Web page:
The summer trip to the Montreat Youth Conference was one of the top 10 experiences of my life.  I truly feel that God spoke to me that week in some fashion.  I know that my faith deepened, and that the same happened to most if not all of the group from our church that went on the trip.  I also feel that I grew outside of the religious aspects.  (Of course, this high leaves me wondering where God is in my life now, when things are not so good.)  The biggest thing that I learned this year – while I care a lot about our youth, they care about me too.

Putting together the Moderator Meet and Greet event in April was a lot of fun as well as being a lot of work.  I met a lot of new and wonderful people.  The event was well attended, and I hear that it helped commissioners make a decision at General Assembly.

Meeting in person and working online with other church leaders has been mostly positive.  I’m amazed at how strong the online Presbyterian-and-beyond religious community is.  I’ve felt support when I needed it and given and watched it flow the other way when others needed it.

Serving as a deacon has been rewarding.  This is work that I know that I can do and do well, and that is relatively easy, and that aids the church.  That’s sort of the point, isn’t it?  I just have to be careful not to schedule myself too heavily (like the Sunday that I had coffee service AND served communion AND agreed to set up tables for a later event).

My committee studying hospitality, visitor and community issues for the church has nearly completed its work.  We have identified 19 issues and more than 19 suggestions for how to change/fix/handle those issues.  We present to the Session in February.  The team has worked hard and learned a lot.

Serving as the new webmaster for the church’s website and weekly e-mailed newsletter has been a growth experience for me.  It has forced me to learn new technical skills and also to generate a little content independently.

The bad:
The worst has to have been the controversy over my blog in March/April/May/June of this year.  I don’t know if people realize it, but the church was about 12 hours from losing me in April – the only things keeping me were the facts that Youth Sunday and the Moderator Meet and Greet were imminent responsibilities of mine.  This event only took 2nd to the loss of my job in how poorly I felt while in the middle of it.

I am also continually dismayed by the negative tones in some conversations/fights/battle-royales in the church community over the hot button issues of today.  Those of us within the church fight harder and with less love than we do with our colleagues in other denominations or religions, even though the points of disagreement are far smaller and unimportant.

Home
Home life continues to be solid.  Carolyn and I have ridden out the very rough patches of the 2nd half of the year with no negative effect on our relationship.  Most of this is due to Carolyn’s very conservative nature when it comes to money, and the strong planning ability that both of us have.  She continues to be supportive at a very difficult time in my life and it has brought us if anything closer together.

The cats are still fine.  They turn 13 tomorrow.  Isaac is still suffering from a bit of arthritis in his hips, but the daily Cosequin is helping.  Both of them still have a fair amount of kitten left and still go running around like crazy animals occasionally.  Albert has had no recurrence of his kidney issues.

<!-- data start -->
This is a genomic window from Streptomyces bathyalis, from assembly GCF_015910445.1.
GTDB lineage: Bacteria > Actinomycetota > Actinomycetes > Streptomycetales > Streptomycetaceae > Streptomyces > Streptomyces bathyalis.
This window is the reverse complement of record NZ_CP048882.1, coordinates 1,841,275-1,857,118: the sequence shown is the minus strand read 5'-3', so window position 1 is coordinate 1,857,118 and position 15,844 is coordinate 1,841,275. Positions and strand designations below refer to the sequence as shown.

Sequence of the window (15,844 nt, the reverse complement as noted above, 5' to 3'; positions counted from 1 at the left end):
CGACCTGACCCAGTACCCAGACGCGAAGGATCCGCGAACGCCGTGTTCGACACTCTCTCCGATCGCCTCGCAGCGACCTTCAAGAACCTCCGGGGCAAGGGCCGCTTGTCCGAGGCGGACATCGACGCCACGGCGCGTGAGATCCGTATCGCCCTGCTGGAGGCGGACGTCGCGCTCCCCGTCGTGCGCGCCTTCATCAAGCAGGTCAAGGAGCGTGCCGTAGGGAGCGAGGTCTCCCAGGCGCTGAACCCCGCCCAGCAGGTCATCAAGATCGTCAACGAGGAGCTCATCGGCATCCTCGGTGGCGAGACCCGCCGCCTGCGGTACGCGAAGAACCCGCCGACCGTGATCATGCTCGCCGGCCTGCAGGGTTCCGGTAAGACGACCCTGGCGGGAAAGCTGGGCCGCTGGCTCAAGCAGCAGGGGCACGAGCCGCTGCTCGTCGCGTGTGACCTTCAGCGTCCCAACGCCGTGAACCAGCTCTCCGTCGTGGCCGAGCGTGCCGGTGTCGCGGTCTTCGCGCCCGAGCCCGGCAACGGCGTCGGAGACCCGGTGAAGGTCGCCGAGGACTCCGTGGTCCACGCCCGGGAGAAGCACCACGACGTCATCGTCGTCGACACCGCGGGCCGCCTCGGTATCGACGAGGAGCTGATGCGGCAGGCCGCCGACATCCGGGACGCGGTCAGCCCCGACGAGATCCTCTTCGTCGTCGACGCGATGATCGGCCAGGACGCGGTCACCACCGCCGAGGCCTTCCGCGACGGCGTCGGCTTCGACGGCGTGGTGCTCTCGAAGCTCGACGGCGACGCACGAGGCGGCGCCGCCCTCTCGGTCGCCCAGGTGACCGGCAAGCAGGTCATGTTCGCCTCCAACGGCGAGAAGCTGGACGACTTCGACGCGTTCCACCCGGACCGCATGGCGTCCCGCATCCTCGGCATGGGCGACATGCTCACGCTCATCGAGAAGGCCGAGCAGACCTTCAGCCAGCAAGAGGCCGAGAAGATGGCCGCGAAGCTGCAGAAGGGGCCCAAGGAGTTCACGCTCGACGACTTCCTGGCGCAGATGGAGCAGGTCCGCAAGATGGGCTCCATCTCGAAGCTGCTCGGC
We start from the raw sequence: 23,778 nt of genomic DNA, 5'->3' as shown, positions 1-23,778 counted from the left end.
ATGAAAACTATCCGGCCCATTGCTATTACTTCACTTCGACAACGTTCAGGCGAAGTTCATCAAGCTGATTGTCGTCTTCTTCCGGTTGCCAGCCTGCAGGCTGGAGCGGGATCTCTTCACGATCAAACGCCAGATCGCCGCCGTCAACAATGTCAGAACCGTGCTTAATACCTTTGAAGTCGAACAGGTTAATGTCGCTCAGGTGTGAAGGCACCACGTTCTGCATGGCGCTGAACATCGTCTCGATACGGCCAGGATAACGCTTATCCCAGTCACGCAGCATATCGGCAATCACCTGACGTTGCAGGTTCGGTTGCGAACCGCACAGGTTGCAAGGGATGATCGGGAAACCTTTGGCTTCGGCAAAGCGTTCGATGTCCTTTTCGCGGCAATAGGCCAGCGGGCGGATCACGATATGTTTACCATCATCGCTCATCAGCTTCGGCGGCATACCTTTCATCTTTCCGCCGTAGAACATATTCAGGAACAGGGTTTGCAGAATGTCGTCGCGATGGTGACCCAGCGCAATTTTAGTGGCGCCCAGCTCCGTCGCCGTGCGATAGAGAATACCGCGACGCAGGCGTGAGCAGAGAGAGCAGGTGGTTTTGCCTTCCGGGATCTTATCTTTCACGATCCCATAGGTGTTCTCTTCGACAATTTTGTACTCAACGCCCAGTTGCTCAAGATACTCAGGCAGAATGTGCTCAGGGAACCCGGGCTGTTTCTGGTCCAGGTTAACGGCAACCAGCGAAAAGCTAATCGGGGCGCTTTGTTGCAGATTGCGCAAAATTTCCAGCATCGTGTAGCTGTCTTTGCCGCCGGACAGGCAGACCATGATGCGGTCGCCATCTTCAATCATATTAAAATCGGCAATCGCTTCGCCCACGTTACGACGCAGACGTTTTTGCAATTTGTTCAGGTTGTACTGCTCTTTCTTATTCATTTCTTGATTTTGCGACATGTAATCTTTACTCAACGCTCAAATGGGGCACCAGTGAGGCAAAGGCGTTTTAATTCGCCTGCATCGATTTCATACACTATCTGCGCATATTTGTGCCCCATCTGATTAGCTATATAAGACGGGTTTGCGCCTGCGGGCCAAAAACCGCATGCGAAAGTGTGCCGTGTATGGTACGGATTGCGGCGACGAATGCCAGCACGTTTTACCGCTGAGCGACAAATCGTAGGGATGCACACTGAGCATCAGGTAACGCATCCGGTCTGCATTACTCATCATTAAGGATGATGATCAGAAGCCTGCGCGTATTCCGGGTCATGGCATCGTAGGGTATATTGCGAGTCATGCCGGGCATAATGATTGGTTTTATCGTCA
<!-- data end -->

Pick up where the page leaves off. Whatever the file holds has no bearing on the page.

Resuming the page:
The house is fine.  We have had to put off a bit of home repair work (mainly fixing the fireplace chimney that failed a while back) for economic reasons.  Nothing important is wrong, and we continue to love living here.  It’s a great neighborhood – not too noisy, not too quiet, and plenty of kids running around.
My car has had a rough year.  I was rear-ended in July and minor damage was done to my rear bumper.  It was fixed pretty quickly, but it took about 4-5 months before the insurance companies paid my deductible.  Here’s a tip – no matter how late you are, don’t pass on the right on a one-lane on-ramp.

Health

No major changes.  On the Montreat trip I lost a number of pounds due to the stairmaster-like qualities of the village of Montreat (to get anywhere you have to walk down a big hill and up a big hill).  The emotional strain of being out of work took off some more.  I’ve managed to end the year a net 10 pounds down.  Otherwise, my health remains the same.

I’m hoping that 2009 will be a combination of the continuance of good things, and an end to the bad things that are happening now.  I see new hope in the elections of both our PC(USA) Moderator and the new President of the USA.  It remains to be seen if that hope turns into a better reality for the country, church, and me.

Happy New Year!

Blogging will resume shortly

August 4, 2008 by · Leave a Comment
Filed under: Admin 

The Montreat Youth Conference was simply amazing.  I have LOTS to blog about.

As soon as I get all the pieces together I’ll start posting.  Please stand by.

What’s going on

July 18, 2008 by · 1 Comment
Filed under: Ham Radio, Life, Religion, Youth 

My blog has been quiet, and light on what’s going on in my life.  Most of that is due to the Sword of Damocles question about what I should write here.  (By the way, more input is desired in the Bible Study on blogging.)

Here’s a short roundup of what’s been happening and what is going to be happening.

  • Car Accident – This happened back on June 20.  As I said before – minor damage and no injuries.  My car has been repaired.  I’m apparently at the beginning of the subrogation process – my insurance company has decided that I’m not at fault and has submitted a claim to the other driver’s company.  The other driver got a ticket for Careless Driving, so it should be an easy decision in my favor.